Developing self-conscious community Enabling self-conscious community identification
Enabling authentic community participation. The catalytic effect is specific groups participating in community decision-making.
An integral part of enabling community engagement though societal education, to allow the creative participation of each individual in world wide social structures.
Tactics include: participation enablement to provide enablement structures that free every person to participate; decision-making enablement to free the wisdom of all groups and ages of people to take part in decision-making; historical identity to bring to self consciousness the wisdom of the past so as to order the future more effectively; interest motivation to provide activities that will motivate participation in the community; and global context to broaden an individual's experience of participation in the global community. An example is minority groups and elders engaged in creative community planning.
Community participation and management must be initiated and implemented by communities themselves. Those who choose to support such processes must respect the internal workings, the internal processes of each community, its organizations and its people without violating those processes, and without imposing external demands. The role should be one of supporting and facilitating local initiatives.
The Encyclopedia of World Problems and Human Potential is a unique, experimental research work of the Union of International Associations. It is currently published as a searchable online platform with profiles of world problems, action strategies, and human values that are interlinked in novel and innovative ways. These connections are based on a range of relationships such as broader and narrower scope, aggravation, relatedness and more. By concentrating on these links and relationships, the Encyclopedia is uniquely positioned to bring focus to the complex and expansive sphere of global issues and their interconnected nature.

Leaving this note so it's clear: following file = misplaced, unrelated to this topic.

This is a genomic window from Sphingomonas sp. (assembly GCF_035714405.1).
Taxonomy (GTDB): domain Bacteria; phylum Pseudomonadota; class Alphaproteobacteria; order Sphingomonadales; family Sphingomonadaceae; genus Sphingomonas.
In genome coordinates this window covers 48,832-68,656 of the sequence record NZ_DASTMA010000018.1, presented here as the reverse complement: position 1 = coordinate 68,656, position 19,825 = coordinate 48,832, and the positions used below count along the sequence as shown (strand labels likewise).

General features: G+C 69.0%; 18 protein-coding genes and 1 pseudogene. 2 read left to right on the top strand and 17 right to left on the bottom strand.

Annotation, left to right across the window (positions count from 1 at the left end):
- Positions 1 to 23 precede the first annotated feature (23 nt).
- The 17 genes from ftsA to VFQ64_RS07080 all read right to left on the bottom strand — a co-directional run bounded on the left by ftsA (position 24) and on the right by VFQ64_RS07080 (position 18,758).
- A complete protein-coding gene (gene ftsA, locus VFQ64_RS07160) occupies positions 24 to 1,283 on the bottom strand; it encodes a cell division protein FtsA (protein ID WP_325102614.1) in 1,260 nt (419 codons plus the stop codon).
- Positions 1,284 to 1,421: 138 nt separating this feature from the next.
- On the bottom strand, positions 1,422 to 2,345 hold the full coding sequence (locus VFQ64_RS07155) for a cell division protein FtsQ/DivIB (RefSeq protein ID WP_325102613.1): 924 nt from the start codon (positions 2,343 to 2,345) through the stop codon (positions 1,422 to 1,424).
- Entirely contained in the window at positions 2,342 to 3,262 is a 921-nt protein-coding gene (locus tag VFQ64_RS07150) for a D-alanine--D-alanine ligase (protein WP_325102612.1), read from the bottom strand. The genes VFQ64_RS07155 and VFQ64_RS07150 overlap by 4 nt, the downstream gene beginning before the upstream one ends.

The initial content for the Encyclopedia was seeded from UIA’s Yearbook of International Organizations. UIA’s decades of collected data on the enormous variety of association life provided a broad initial perspective on the myriad problems of humanity. Recognizing that international associations are generally confronting world problems and developing action strategies based on particular values, the initial content was based on the descriptions, aims, titles and profiles of international associations.
Non-profit, apolitical, independent, and non-governmental in nature, the UIA has been a pioneer in the research, monitoring and provision of information on international organizations, international associations and their global challenges since 1907.